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Opening Night

October 13, 2010

Strange time for me to be posting, but then again I am in New York now, the city that never sleeps, or at least doesn’t let you go to bed at 8:30 Pacific time like I do back home. 

I once wrote an article openly contemptuous of the publishing world’s insistence on publishing all gay novels at once – in June, because it was “Gay Pride Month.”  See, the idea was that the media would be so full of gayness (the only time of year it could be counted on to be back then, yea these ten or more years gone), that the hunger for content would suck all our novels up onto the pages of magazines and newspapers.  The problem was, exactly that it was Gay Pride Month – gay people weren’t interested in books in June, unless of the “And Then They Fucked: A Biff McHotness Fire Island Mystery” variety, when there was so much sex to be had and so much sunning to do.  (Someone even once wrote a letter to the Bay Area Reporter complaining about all the books we’d reviewed in the Arts section in a June issue, because after all “nobody reads books in the summer!”)

In fact, what ended up happening was that pretty much *all* the books got ignored in the non-gay press, in a manner that would have been harder to accomplish had their pub dates been spread out over the year. 

The problem with New York is, everything happens at 8 pm – so each day, you’ve got to make one choice, save on matinee days when you can get in a play and a concert/reading/whatever.  Then you get out of the event, and that’s it, that’s the end of your day, unless you’re going to hit the bars or hang in a café with friends or whatever.  If only a play like the one I saw tonight, The Divine Sister, had say an 11 o’clock showing, though I have to say that given the energy the players put into it I can’t imagine anyone being able to muster that up twice a night.  Vegas has two shows a night, but there’s a reason those showgirls are walking around with their arms out and not dancing their asses off – gotta save something for the next show.  Still, it’s the kind of thing that, even as you have to be glad that the play’s success is getting Busch his John Waters moment in the semi-mainstream, it would be nice to see later on at night, an antidote to something more serious, as I believe his older creations were scheduled back in his East Village days.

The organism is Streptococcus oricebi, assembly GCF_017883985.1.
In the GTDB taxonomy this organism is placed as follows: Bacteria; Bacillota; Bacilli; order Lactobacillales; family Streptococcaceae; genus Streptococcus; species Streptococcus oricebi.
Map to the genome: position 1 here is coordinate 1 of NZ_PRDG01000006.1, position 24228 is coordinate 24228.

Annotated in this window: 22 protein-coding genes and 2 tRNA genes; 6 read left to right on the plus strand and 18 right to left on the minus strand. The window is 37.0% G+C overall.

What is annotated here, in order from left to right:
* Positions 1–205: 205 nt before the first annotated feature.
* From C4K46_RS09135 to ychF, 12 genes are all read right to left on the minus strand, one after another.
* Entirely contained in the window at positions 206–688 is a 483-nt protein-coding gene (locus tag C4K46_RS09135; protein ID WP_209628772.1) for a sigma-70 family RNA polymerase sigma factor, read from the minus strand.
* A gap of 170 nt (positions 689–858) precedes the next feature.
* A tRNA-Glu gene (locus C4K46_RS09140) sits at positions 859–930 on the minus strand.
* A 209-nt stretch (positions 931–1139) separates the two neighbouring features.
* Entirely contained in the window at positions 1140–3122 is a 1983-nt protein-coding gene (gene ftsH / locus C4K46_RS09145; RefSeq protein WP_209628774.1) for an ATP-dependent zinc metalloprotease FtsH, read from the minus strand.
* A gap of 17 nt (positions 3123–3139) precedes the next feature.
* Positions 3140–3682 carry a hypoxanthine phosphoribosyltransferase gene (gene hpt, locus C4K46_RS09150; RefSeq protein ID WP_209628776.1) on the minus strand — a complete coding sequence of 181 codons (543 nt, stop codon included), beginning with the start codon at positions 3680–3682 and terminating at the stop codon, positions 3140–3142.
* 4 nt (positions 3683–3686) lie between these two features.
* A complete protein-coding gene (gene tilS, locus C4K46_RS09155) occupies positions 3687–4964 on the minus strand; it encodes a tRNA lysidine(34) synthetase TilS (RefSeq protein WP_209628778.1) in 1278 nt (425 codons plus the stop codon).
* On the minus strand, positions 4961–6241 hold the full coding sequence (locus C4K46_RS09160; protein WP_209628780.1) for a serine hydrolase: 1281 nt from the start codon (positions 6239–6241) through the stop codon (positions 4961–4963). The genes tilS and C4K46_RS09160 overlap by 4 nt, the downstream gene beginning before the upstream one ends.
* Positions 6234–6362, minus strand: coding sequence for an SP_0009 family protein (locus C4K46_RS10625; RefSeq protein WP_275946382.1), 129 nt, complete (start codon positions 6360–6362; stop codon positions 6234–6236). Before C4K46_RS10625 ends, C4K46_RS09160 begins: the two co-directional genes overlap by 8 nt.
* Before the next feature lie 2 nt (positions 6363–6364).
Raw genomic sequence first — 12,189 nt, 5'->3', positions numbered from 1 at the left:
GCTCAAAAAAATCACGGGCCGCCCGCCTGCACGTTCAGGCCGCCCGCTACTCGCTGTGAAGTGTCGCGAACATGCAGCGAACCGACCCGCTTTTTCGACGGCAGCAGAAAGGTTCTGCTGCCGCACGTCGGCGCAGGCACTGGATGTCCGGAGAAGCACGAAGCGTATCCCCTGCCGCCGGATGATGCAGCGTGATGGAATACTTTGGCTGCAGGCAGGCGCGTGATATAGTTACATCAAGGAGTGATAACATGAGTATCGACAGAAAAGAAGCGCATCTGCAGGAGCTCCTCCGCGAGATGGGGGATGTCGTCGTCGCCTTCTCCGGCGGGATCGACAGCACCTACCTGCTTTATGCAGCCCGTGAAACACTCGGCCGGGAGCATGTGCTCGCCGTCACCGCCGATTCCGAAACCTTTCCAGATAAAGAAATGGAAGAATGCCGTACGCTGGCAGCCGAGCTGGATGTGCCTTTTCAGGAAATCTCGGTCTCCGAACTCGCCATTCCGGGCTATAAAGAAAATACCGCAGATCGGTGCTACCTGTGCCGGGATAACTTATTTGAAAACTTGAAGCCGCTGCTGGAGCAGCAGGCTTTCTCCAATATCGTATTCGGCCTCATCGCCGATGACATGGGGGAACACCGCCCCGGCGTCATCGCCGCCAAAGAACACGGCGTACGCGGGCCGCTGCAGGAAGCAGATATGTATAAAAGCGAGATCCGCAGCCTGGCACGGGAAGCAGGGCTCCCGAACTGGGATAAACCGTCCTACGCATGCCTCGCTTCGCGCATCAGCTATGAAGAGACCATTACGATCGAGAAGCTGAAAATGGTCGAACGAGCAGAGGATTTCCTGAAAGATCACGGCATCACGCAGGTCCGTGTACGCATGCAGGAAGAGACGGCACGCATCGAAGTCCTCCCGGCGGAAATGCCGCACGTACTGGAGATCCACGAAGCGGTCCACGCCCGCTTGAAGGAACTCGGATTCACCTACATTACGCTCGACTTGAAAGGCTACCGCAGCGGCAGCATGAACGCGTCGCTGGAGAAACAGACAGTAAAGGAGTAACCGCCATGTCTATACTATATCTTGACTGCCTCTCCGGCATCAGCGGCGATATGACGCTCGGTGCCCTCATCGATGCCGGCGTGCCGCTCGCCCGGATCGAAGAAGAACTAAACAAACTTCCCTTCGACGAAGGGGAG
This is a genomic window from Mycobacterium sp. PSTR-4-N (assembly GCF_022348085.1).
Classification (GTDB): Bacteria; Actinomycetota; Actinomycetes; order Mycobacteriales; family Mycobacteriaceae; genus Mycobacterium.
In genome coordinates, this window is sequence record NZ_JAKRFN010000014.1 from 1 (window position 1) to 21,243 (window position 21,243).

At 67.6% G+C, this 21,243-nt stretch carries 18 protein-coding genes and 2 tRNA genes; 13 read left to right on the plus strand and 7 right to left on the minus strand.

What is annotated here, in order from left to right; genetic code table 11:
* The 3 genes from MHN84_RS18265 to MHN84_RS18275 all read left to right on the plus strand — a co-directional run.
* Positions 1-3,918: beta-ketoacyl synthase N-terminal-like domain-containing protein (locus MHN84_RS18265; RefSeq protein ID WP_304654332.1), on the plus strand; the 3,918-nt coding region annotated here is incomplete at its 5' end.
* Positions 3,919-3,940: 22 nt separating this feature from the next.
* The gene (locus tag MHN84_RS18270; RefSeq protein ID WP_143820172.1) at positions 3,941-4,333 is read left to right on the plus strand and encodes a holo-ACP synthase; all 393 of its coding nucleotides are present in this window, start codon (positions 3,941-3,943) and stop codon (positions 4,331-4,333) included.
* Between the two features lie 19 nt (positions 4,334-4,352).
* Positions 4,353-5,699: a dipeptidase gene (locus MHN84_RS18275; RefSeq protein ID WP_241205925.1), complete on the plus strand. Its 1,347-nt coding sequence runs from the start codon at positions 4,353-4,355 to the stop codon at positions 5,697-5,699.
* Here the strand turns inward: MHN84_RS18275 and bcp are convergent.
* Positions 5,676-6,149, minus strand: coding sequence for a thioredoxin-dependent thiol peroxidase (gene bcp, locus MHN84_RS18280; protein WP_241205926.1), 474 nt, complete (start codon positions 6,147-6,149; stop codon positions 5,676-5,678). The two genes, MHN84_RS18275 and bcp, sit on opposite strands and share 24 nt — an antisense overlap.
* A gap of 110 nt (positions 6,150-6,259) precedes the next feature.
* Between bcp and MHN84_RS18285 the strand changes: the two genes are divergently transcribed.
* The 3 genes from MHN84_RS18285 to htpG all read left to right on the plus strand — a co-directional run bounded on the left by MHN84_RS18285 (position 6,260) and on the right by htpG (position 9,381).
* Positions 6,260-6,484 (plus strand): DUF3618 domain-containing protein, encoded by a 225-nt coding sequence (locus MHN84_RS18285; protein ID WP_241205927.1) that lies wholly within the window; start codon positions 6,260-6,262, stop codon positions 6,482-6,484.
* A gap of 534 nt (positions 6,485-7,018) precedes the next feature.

Busch’s creation is a takeoff on a lot of old movies that (take away my gay card) I haven’t seen, though it’s easy enough to recognize his Roz Russell imitation as the Mother Superior of a convent school that’s in real trouble, gee whiz!  Pretty much all of the excellent and hilarious cast is channeling someone:  Alison Fraser as “Sister Walburga” is a little bit Sally Bowles and a whole lot of Frau Blucher and Nurse Diesel; Julie Halston’s Sister Acacius reminding me of both Lucy Ricardo and, in moments of silent mugging early on, Patsy Stone; Jonathan Walker looks and acts like a young Dean Stockwell suffering occasional demonic possessions by Steve Martin; and Amy Rutberg calls up Amy Adams on demand.  (While some of Busch’s Swansonesque one-shot imitations are a little flat, his Meryl Streep as Sister Aloysius is perfect.) 

Anyway, a bit rambly but my writerly brain parts rarely get much use this late.

 

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